By Martine Ehrenclou

ZZ Ward’s new album, The Storm, on Hollywood Records, is a force to be reckoned with. The 11 original tracks are a fresh and contemporary twist on her traditional blues influences such as Howlin’ Wolf, Robert Johnson, and Big Mama Thornton. Those influences surface throughout The Storm and they show up in gritty, blues-based tunes that evolve into rock, R&B, gospel and indie genres.

Building on her highly acclaimed debut album, Til the Casket Drops, The Storm has the guts and fever of early gospel songs, rife with stories of regret and desperation. Ward is a powerhouse vocalist, stylistically contemporary but one that digs deep to harvest emotion. To me, her vocals and many of her songs, are replete with authenticity.

The opening track, “Ghost” is a bluesy number, but more rocking pop than blues. It’s an invitation, as all first tracks are, to listen to the album. It’s lyrical and enjoyable but it wasn’t until the second track did I start to feel Ward’s soul. “Cannonball” is one of the standout tracks on the album that features Grammy Award-winning, Fantastic Negrito. “Cannonball” is the first of several tracks to showcase Ward’s early traditional blues inspirations. The tune definitely has shades of early gospel with the beat, the chorus of male singers in the background, and Ward and Fantastic Negrito’s emotional vocals. It also features some nice guitar work and harp playing by Ward.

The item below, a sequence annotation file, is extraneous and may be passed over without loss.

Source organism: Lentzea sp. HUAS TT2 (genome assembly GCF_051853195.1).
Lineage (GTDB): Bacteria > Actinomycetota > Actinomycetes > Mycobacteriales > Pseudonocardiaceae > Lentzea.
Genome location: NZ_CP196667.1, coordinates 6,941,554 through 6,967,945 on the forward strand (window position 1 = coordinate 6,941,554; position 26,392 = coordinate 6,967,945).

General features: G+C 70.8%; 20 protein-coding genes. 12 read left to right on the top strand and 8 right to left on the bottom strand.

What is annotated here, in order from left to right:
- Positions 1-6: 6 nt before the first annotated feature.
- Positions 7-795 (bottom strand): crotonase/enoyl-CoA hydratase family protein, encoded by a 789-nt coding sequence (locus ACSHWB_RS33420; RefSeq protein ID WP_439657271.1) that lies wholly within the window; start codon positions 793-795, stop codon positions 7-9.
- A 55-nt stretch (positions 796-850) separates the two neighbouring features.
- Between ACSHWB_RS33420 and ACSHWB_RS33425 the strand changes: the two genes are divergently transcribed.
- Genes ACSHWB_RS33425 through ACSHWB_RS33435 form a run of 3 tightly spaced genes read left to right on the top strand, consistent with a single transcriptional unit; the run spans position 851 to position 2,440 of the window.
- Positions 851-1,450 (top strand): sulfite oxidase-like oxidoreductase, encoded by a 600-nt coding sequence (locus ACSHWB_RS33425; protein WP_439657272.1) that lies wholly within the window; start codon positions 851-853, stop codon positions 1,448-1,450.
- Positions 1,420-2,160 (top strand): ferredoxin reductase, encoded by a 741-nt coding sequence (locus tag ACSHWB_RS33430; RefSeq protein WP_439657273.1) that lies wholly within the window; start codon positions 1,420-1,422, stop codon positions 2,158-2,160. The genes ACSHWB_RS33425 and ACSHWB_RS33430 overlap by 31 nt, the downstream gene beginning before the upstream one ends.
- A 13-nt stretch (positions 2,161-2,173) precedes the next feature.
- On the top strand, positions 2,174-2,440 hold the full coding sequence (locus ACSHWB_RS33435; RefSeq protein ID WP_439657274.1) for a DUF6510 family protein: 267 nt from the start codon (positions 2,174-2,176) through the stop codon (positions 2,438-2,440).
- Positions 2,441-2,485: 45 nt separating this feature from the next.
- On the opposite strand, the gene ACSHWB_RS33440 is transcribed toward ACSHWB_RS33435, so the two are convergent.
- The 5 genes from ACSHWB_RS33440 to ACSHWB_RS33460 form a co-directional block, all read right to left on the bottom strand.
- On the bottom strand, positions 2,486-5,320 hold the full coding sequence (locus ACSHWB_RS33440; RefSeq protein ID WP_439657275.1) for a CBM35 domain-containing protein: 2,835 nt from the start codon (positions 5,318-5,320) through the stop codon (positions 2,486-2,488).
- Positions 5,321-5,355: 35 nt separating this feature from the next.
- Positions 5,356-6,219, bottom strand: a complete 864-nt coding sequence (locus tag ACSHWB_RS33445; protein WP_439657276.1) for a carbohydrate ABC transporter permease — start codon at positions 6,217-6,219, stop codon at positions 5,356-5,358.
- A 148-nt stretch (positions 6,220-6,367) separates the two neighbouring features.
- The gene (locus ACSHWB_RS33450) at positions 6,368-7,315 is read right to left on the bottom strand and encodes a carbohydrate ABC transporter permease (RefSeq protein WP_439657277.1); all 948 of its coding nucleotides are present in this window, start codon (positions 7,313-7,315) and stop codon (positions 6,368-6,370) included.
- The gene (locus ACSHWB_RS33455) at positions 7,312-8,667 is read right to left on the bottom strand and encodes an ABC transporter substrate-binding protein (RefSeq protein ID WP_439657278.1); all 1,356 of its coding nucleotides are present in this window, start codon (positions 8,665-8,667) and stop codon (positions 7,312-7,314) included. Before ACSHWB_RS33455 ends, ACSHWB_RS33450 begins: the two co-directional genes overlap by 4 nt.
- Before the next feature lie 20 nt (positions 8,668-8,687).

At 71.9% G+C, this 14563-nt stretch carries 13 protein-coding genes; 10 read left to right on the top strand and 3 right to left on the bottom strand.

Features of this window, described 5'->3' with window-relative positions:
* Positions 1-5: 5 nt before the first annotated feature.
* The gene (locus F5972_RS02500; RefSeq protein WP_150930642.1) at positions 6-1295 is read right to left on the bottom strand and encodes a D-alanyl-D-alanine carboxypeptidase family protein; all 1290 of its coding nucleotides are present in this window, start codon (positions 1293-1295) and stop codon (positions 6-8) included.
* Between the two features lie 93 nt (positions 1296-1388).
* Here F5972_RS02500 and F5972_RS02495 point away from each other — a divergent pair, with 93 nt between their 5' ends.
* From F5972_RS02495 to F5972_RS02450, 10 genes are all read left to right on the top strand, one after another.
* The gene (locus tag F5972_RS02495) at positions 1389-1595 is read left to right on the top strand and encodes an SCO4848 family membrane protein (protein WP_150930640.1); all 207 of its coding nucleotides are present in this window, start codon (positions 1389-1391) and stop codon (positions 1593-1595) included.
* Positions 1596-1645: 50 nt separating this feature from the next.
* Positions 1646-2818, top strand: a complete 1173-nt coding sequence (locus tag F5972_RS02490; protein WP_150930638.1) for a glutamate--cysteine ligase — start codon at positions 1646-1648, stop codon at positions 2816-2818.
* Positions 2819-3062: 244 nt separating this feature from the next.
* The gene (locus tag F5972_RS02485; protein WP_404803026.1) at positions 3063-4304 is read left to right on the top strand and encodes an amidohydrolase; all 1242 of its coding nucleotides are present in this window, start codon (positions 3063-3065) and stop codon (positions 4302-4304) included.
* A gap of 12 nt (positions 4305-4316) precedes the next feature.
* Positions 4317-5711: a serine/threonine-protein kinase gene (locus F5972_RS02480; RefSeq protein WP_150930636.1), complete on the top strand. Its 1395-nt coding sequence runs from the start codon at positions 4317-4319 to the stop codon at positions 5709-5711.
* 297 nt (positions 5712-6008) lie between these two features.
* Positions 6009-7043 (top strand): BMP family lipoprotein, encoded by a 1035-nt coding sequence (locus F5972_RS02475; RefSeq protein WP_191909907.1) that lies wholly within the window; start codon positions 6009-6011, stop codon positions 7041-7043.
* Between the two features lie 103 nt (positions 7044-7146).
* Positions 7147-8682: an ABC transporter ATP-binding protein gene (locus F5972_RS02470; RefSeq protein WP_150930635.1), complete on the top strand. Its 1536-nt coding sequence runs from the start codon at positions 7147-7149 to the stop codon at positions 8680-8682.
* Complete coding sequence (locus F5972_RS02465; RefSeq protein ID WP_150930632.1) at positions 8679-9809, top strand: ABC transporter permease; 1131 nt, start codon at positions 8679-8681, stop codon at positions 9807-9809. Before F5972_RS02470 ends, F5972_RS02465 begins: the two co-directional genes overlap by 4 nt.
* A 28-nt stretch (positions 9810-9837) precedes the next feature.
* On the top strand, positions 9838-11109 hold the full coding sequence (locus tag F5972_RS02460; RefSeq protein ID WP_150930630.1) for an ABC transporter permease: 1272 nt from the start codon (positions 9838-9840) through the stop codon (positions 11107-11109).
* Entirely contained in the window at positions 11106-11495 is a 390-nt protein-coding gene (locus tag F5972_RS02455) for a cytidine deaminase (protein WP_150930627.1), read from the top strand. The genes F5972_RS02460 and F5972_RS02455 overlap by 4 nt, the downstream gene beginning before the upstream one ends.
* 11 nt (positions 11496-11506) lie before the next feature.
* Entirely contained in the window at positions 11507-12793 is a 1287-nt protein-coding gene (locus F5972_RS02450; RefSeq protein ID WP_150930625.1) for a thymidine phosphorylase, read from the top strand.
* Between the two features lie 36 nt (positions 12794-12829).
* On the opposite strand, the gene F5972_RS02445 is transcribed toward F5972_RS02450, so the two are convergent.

“Help Me Mama” starts with Ward on acoustic guitar. It’s a song that draws from R&B, gospel, and Indie styles. There’s no mistaking the anguish in Ward’s voice. This is a rocker of a song and it was initially one of my favorites…until I heard, “If U Stayed.”

ZZ Ward’s songwriting skills have to be highlighted as they conjure up visual storytelling at its best. They are stories of heartache, loss, regret and yes, of hope. None more apparent than in the scorcher, “If U Stayed.” Sung from the gut, this song will have you believing Ward means every word. “If U Stayed” is indie blues with gospel roots. I was taken to a place I seldom find in music, not just by the lyrics, but by Ward’s delivery.

“When you’re walking down the aisle
And you’re holding onto your brand new child
I hope you think of me
And everything we couldn’t be.

[Chorus] When the day is dark
You know that I can’t help but
Wonder where you are
And wonder if things would be better
If we’d stayed together
If you stayed.”

Some female vocalists adapt a stylized way of singing. Ward’s vocals are stylized but she’s more Nina Simone than indie pop singer. This is a singer-songwriter-guitarist with loads of talent. And The Storm is a unique and great album.

The Storm by ZZ Ward can be found: